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Then there's video capture, an area the 1D X II elevates, hence it standing-in as the 1D C replacement too. It's possible to shoot 4K at 60fps (in 17:9 DCI cinema standard) for up to 29-minutes 59-seconds at 800Mbit/sec without limit to file size (compression is 8-bit 4:2:2 rather than 10-bit colour though; and there's no clean HDMI out offered - which videographers may see as a major downfall or a £5,200 camera). If that sounds like a recipe for overheating then a "heat pipe" has been designed to dissipate heat around the camera to stop the sensor getting too hot. Just don't expect the CFAST card to remain cool.

Video is one not to be overlooked for stills capture too, something competitors such as Panasonic are promoting heavily of late. Because the shutter speed can be set within manual video mode you're able to shoot at faster speeds per frame to avoid subject blur that can be an issue. So if 14fps isn't quite enough for you then, light permitting, 8-megapixel image extractions from video are possible at a rate of 60 per second, should you want.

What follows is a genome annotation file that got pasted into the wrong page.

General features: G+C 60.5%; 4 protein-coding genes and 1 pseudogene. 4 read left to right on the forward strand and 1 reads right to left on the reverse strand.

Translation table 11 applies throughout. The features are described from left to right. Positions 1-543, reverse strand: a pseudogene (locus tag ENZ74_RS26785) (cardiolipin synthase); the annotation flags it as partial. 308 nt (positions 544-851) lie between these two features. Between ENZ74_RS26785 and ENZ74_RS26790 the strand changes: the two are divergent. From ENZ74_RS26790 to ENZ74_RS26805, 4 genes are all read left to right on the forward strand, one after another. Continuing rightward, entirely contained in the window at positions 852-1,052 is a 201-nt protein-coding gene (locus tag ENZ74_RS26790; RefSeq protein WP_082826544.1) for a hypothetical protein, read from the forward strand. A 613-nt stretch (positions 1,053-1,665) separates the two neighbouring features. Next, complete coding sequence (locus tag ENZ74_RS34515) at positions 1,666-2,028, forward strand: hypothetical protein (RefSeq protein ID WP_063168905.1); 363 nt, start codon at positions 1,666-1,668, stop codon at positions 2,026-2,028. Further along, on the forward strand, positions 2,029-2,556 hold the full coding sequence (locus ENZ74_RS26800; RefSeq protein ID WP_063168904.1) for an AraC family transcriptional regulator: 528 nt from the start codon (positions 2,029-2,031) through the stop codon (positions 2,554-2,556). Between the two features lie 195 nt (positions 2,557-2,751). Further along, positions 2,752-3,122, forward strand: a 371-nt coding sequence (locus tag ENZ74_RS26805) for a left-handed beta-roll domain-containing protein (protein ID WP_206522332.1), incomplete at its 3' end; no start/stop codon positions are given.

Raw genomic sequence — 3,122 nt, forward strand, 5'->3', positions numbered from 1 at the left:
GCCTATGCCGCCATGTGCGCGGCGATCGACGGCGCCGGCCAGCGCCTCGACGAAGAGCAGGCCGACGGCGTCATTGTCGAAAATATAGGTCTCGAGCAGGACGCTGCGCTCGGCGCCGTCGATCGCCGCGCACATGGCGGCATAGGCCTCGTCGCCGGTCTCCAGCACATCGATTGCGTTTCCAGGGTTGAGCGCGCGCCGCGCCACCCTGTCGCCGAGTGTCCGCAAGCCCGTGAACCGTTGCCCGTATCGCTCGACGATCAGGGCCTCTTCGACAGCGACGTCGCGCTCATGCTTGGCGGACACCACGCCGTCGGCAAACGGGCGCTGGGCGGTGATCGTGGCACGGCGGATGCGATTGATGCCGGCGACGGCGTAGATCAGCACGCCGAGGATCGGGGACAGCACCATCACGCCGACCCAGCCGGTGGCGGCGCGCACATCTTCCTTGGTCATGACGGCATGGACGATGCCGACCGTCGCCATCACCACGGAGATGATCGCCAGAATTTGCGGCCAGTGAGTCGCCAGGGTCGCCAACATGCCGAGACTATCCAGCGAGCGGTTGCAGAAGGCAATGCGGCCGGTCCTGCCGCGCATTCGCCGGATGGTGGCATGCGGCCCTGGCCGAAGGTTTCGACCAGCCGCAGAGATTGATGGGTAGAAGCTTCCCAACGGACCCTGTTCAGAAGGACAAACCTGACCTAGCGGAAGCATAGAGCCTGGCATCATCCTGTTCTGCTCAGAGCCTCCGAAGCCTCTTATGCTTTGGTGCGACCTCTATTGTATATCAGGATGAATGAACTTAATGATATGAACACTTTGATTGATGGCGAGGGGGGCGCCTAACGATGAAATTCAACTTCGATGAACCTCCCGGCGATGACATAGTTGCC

We've not just been dashing around shooting stuntmen, cars and, um, sheep though. We've been shooting people on fire in the studio too. Obviously. Which brings us to the 1D X II's still image quality, in the field, in the studio and in-between.

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There is some interesting detail about that new 20.2-megapixel sensor, however, which has on-sensor analogue-to-digital conversion for a shorter circuit path, which in turn, Canon claims, means less heat and lower image noise - but specifically at the lower ISO sensitivities.

Overall the 1D X is all about balance. It doesn't over-do the megapixel count, offering just 2-megapixels more resolution than the original 1D X from 2012. It maintains a low-pass filter unlike many higher-resolution cameras these days (that are ditching that for slightly sharper results and increased risk of moire). It's the camera for sports photographers, studio photographers, pros on the go. And the image quality is impressive indeed.

Are you going to see a mind-boggling massive leap at the lower ISO settings? You'll have to dig deep. But even so, don't focus on trying to see something and just look at the images themselves. They're natural looking, well exposed - thanks to a new light meter that has three times more resolution than the original 1D X's one - for more balanced colour than before. We'd say 98 per cent of the time it's been bang on too, save for a couple of overly blue-cast shots in evening light. It can even do clever things like gauge light flicker to negate firing the shutter at an incompatible moment when shooting under such lighting conditions.